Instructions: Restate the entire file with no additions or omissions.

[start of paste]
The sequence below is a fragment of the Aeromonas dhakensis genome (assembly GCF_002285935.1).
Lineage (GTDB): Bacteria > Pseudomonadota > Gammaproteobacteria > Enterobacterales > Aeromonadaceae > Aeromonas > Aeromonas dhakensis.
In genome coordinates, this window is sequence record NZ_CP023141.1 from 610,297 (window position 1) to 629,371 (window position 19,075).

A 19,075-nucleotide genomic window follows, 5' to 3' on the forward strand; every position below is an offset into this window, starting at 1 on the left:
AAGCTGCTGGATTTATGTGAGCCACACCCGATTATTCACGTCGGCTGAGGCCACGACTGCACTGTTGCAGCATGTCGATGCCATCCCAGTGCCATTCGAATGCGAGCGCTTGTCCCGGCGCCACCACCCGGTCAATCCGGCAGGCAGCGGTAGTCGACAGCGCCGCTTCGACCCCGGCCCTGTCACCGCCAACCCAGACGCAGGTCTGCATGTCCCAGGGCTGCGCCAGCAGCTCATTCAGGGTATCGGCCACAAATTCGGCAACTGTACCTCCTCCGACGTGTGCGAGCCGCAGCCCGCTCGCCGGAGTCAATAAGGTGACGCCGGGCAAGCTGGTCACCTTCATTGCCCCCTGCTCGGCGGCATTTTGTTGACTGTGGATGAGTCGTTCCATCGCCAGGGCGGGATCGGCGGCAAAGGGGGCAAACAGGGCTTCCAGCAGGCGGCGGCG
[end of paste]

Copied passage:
The sequence below is a fragment of the Aeromonas dhakensis genome (assembly GCF_002285935.1).
Lineage (GTDB): Bacteria > Pseudomonadota > Gammaproteobacteria > Enterobacterales > Aeromonadaceae > Aeromonas > Aeromonas dhakensis.
In genome coordinates, this window is sequence record NZ_CP023141.1 from 610,297 (window position 1) to 629,371 (window position 19,075).

A 19,075-nucleotide genomic window follows, 5' to 3' on the forward strand; every position below is an offset into this window, starting at 1 on the left:
AAGCTGCTGGATTTATGTGAGCCACACCCGATTATTCACGTCGGCTGAGGCCACGACTGCACTGTTGCAGCATGTCGATGCCATCCCAGTGCCATTCGAATGCGAGCGCTTGTCCCGGCGCCACCACCCGGTCAATCCGGCAGGCAGCGGTAGTCGACAGCGCCGCTTCGACCCCGGCCCTGTCACCGCCAACCCAGACGCAGGTCTGCATGTCCCAGGGCTGCGCCAGCAGCTCATTCAGGGTATCGGCCACAAATTCGGCAACTGTACCTCCTCCGACGTGTGCGAGCCGCAGCCCGCTCGCCGGAGTCAATAAGGTGACGCCGGGCAAGCTGGTCACCTTCATTGCCCCCTGCTCGGCGGCATTTTGTTGACTGTGGATGAGTCGTTCCATCGCCAGGGCGGGATCGGCGGCAAAGGGGGCAAACAGGGCTTCCAGCAGGCGGCGGCG